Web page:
The water crisis forces students to cut lessons short
Mashudu Netsianda, senior reporter
The water crisis in BULAWAYO has worsened, forcing some schools to fire learners early as part of emergency measures in light of a looming health disaster.
There are reports that public schools in the metropolitan province owe city council $ 23 million in water bills, which the Ministry of Elementary and Secondary Education is disputing.
Residents of the town are set to undergo an extended water evacuation drill as Bulawayo City Council (BCC) struggles to pump water to the town due to alleged power outages .
However, on the other hand, the Zimbabwe Electricity Transmission and Distribution Company (ZETDC) has absolved itself of all blame in the ongoing water disposal program, claiming that there had been no major power outages. in the city.
Last Friday, the council introduced a weekly 48-hour water drain schedule to affect the city, excluding the city center and industrial sites.
The local authority has since increased the drainage drill to 72 hours per week, although residents of some suburbs went almost a week without water.
Yesterday, Nkulumane primary school fired students early citing the prevailing water crisis, which has seen sanitation facilities submerged.
When Chronicle visited the school yesterday morning shortly after 10 a.m., the press team observed learners walk out of the schoolyard after teachers sacked them due to water issues.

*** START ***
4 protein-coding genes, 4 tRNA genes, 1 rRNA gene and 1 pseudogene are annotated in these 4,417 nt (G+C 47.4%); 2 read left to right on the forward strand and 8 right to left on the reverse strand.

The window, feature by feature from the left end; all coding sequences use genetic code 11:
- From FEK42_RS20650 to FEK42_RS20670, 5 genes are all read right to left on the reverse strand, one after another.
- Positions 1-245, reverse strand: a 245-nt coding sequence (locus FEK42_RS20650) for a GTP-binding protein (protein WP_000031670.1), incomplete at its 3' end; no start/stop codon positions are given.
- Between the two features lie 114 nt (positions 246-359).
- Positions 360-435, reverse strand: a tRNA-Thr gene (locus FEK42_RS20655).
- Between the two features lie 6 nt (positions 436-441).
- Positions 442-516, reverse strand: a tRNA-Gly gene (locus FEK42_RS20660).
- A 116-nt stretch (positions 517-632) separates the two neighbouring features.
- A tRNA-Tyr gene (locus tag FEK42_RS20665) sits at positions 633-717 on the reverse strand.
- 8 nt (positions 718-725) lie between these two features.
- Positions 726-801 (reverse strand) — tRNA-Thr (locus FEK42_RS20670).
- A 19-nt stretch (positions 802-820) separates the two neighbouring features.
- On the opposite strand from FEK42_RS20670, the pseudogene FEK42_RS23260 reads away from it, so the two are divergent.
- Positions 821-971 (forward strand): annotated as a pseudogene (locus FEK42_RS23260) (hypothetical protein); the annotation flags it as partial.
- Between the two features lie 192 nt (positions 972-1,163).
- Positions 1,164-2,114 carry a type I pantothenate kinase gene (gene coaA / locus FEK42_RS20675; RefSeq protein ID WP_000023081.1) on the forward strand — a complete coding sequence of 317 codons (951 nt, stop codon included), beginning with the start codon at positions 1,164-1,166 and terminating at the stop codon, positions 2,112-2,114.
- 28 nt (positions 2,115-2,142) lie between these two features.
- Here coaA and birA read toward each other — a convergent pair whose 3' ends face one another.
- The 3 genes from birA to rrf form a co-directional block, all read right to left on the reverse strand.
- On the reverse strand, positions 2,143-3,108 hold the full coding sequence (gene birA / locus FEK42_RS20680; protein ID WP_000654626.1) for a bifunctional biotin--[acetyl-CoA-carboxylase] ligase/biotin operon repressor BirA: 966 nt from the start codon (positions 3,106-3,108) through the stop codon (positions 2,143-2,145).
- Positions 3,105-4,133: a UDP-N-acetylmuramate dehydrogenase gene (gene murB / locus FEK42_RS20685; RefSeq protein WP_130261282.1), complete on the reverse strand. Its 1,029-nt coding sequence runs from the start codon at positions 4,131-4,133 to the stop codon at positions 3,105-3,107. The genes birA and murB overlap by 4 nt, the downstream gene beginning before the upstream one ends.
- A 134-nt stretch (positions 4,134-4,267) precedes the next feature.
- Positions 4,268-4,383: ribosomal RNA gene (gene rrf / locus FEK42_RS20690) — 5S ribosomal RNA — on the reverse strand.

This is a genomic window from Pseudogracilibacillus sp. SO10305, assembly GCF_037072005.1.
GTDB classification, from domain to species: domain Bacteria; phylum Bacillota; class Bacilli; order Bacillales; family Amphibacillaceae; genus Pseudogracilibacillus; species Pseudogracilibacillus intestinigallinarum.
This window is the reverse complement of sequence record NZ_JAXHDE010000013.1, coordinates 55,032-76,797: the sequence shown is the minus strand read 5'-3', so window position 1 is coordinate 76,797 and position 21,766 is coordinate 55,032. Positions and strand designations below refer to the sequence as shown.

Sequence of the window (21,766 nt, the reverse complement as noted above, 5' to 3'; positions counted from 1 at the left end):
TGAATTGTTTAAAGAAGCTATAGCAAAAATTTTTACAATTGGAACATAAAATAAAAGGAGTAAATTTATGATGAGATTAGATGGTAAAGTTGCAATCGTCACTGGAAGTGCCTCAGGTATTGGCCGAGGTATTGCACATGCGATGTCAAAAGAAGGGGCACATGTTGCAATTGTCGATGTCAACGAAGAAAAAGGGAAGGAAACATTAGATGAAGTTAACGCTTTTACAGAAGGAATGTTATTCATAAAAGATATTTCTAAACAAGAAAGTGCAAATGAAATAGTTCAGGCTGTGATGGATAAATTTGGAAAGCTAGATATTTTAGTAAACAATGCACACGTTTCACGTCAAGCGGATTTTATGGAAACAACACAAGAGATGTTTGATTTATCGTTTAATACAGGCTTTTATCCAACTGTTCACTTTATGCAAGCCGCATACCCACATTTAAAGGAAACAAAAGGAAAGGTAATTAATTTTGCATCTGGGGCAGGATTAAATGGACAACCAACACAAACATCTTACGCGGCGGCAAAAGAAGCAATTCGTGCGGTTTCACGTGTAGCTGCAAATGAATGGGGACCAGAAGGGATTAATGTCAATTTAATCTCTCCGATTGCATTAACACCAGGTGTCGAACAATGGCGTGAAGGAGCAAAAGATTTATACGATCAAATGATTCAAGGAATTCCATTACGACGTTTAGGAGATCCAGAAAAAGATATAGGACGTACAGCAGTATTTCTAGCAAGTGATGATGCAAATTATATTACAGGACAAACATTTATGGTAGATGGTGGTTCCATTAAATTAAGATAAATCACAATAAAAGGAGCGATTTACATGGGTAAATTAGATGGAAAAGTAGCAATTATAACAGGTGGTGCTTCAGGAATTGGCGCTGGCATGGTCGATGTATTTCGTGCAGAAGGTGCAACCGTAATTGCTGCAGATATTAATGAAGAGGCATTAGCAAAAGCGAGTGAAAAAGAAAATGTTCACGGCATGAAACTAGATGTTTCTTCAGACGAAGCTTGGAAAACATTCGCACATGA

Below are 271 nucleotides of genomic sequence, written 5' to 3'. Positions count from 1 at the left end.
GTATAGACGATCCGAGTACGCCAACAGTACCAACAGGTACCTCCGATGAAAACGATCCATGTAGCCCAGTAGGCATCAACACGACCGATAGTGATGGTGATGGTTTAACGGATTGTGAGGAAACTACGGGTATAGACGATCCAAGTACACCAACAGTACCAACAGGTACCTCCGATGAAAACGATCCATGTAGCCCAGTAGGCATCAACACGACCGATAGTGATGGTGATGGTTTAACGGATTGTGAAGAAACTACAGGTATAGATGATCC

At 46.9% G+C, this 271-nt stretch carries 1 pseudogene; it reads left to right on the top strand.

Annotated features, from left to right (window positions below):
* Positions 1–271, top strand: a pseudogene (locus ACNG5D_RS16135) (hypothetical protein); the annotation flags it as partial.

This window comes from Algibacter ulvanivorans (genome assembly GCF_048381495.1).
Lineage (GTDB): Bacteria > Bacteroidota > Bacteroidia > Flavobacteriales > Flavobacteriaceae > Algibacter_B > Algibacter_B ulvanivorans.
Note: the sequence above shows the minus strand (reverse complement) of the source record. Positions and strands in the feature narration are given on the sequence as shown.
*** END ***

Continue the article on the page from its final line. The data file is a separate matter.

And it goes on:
The chairman of the Nkulumane Primary School (SDC) Development Committee, Mr Morgan Masuku, confirmed that the students were dismissed earlier due to water problems at the school.
“Our children are no longer safe at school due to the current water crisis, which has hit the whole city. The school authorities have consulted with us on the matter and it was agreed that our children should be sent back early to avoid an impending health disaster, ”he said.
“We also have a challenge with BCC’s water billing system, which we dispute as the schools are not commercial entities. The Council says we owe them $ 1.2 million, which is not our consumption, ”he said.
The school has an enrollment of 1,900 learners from the early childhood development (ECD) class to the seventh grade. Mr Masuku said the school depended on a single relief borehole that failed to meet the demand for water.
Primary and Secondary Education Ministry spokesman Taungana Ndoro said whenever there is a critical water shortage, affected schools are expected to take emergency measures, such as dismissal of students.
“When a school has no water, it can cut learning hours or completely fire learners while seeking emergency measures to meet the challenge,” he said.
Mr Ndoro confirmed that Bulawayo’s public schools were sitting on a $ 23 million water bill, which he said was not justified given the city facing a critical water crisis. water.
“Some of our schools have cut down on learning hours due to water issues and then you have a bill of over $ 23 million. How can you have such a ridiculous water bill when that water isn’t even there? He inquired.